Providers are at the center of any service delivery program or project. The behavior of clinicians, community health workers, counselors, and other health providers can determine whether clients are interested, willing, and motivated to adopt healthier behaviors. While clients often come to a health service with specific barriers and expectations that may affect the clinical encounter, competent and pleasant providers contribute to a positive atmosphere in clinics and outreach sites and, ultimately, to better client health outcomes.
Why Is Provider Behavior Change Important?
To ensure that healthy behaviors are adopted and maintained during and after a client/provider interaction, behavior change among health providers is often necessary.
The determinants of provider behavior can be organized into four main categories. (For more, please see the Provider Behavior Change I-Kit)
- Opportunity – The availability of necessary resources, supplies, and infrastructure to support positive provider behaviors (including office supplies and materials, sufficient work space, facility infrastructure and available commodities)
- Expectation – The provider’s level of understanding of performance expectations and the definition of quality
- Ability – The level of necessary skills and knowledge the provider has to do the job and the level of competence the provider feels
- Motivation – The presence of sufficient rewards to do the job (compensation, incentives, recognition) and lack of negative consequences for doing the job (social stigma, personal expense, time away from family and personal life).
Providers face a number of opportunity barriers that limit their performance that cannot be overcome by SBCC alone (for example, limited supplies, high patient loads and poor facilities). They also face a number of barriers tied to expectation, ability, and internal motivation that limit performance (for example, peer pressure, habits, attitudes and beliefs, feeling a need to meet patient expectations, skills and information levels). To ensure that health services are high in quality and valued by the client, providers must be motivated, confident in their work, able to provide non-discriminatory services and proud of what they do.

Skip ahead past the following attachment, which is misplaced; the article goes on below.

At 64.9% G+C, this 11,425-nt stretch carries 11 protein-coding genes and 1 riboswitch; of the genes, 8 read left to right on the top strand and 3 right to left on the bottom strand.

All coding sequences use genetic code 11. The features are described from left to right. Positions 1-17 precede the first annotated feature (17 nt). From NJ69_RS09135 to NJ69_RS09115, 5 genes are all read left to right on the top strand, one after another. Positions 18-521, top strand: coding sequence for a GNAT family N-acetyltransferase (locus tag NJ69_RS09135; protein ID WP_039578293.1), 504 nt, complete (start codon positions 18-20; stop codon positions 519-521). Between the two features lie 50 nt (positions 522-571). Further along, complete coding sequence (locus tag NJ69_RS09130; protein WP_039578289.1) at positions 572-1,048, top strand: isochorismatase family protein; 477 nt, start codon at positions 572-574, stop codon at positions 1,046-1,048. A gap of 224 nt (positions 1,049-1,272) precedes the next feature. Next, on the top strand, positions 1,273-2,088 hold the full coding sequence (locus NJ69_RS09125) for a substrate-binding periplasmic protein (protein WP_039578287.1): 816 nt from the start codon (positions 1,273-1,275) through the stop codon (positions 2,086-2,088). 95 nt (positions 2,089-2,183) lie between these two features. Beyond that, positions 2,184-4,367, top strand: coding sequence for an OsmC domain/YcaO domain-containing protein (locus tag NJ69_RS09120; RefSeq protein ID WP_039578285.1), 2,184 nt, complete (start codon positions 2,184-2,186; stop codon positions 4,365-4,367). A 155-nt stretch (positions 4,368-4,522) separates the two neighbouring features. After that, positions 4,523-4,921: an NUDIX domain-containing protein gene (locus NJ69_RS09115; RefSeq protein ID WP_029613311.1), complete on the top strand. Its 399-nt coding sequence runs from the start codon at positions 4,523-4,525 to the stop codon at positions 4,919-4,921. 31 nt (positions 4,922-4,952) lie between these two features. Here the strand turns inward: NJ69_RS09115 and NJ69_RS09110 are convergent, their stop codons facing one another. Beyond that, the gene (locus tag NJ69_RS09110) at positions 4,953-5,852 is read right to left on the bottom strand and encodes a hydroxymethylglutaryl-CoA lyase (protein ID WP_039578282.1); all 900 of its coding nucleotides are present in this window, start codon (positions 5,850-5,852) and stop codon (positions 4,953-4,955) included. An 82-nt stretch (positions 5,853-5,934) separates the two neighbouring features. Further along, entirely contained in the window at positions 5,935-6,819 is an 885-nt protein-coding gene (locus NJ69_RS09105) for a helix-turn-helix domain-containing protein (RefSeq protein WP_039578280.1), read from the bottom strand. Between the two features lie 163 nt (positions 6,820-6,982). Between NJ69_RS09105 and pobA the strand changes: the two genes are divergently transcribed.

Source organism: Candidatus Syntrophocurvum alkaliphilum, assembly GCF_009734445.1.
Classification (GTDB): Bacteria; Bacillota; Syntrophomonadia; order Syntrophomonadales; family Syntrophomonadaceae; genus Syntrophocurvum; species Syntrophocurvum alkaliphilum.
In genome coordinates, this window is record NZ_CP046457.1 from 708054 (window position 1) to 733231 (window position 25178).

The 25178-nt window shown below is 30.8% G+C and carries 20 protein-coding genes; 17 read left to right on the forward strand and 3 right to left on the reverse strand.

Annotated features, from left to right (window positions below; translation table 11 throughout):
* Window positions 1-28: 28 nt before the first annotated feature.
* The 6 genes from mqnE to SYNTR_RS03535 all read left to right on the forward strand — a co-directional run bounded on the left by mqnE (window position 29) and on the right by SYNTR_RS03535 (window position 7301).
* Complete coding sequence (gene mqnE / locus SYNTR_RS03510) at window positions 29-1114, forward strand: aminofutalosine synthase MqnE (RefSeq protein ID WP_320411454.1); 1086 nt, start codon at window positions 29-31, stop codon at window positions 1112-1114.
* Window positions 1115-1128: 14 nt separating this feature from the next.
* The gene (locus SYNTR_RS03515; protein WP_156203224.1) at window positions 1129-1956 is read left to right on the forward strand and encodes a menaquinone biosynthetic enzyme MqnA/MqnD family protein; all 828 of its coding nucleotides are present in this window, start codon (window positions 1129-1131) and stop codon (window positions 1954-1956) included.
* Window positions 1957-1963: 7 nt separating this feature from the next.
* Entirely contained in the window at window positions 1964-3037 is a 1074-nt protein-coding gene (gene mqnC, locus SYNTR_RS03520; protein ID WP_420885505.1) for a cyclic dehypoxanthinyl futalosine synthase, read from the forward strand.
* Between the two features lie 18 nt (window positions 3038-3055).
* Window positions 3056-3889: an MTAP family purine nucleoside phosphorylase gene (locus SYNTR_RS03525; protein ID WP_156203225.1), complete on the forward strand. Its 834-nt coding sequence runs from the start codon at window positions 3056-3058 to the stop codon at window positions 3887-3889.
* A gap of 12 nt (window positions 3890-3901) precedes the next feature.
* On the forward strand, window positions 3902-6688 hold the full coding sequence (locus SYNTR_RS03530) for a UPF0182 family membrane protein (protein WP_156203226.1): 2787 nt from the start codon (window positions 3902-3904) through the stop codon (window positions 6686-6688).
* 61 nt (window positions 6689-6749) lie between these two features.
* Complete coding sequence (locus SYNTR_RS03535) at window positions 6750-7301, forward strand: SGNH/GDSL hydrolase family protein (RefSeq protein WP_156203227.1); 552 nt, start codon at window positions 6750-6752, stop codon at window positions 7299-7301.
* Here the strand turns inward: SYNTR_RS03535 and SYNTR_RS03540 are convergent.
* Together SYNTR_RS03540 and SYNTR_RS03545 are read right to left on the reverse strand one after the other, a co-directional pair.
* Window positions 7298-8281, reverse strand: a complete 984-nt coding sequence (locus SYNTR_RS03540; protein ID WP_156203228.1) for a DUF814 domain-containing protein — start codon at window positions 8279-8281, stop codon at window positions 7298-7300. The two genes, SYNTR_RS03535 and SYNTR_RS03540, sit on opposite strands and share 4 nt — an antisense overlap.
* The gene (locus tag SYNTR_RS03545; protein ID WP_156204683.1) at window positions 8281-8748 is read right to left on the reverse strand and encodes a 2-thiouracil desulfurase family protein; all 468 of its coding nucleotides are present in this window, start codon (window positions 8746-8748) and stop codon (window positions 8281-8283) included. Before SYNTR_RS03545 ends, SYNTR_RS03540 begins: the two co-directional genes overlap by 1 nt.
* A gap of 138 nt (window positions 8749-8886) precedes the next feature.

Clients who have a positive interaction with their provider are more likely to refer others and to advocate for the services. Services offered by unskilled or rude providers create barriers for individuals to seek services and/or maintain behaviors after seeing a provider. SBCC can play a crucial role in addressing key behavioral barriers tied to norms, attitudes, skills, knowledge and other ideational factors.
What Is Provider Behavior Change Communication?
Provider behavior change communication is a strategic process of identifying individual provider needs and barriers to adopting desired behaviors and tailoring communication-based solutions.
Provider behavior change communication goes beyond traditional interpersonal counseling and communication skills building. It may include addressing provider knowledge and skills gaps, but it also addresses underlying motivations, norms, values, attitudes, and beliefs that impact provider behavior.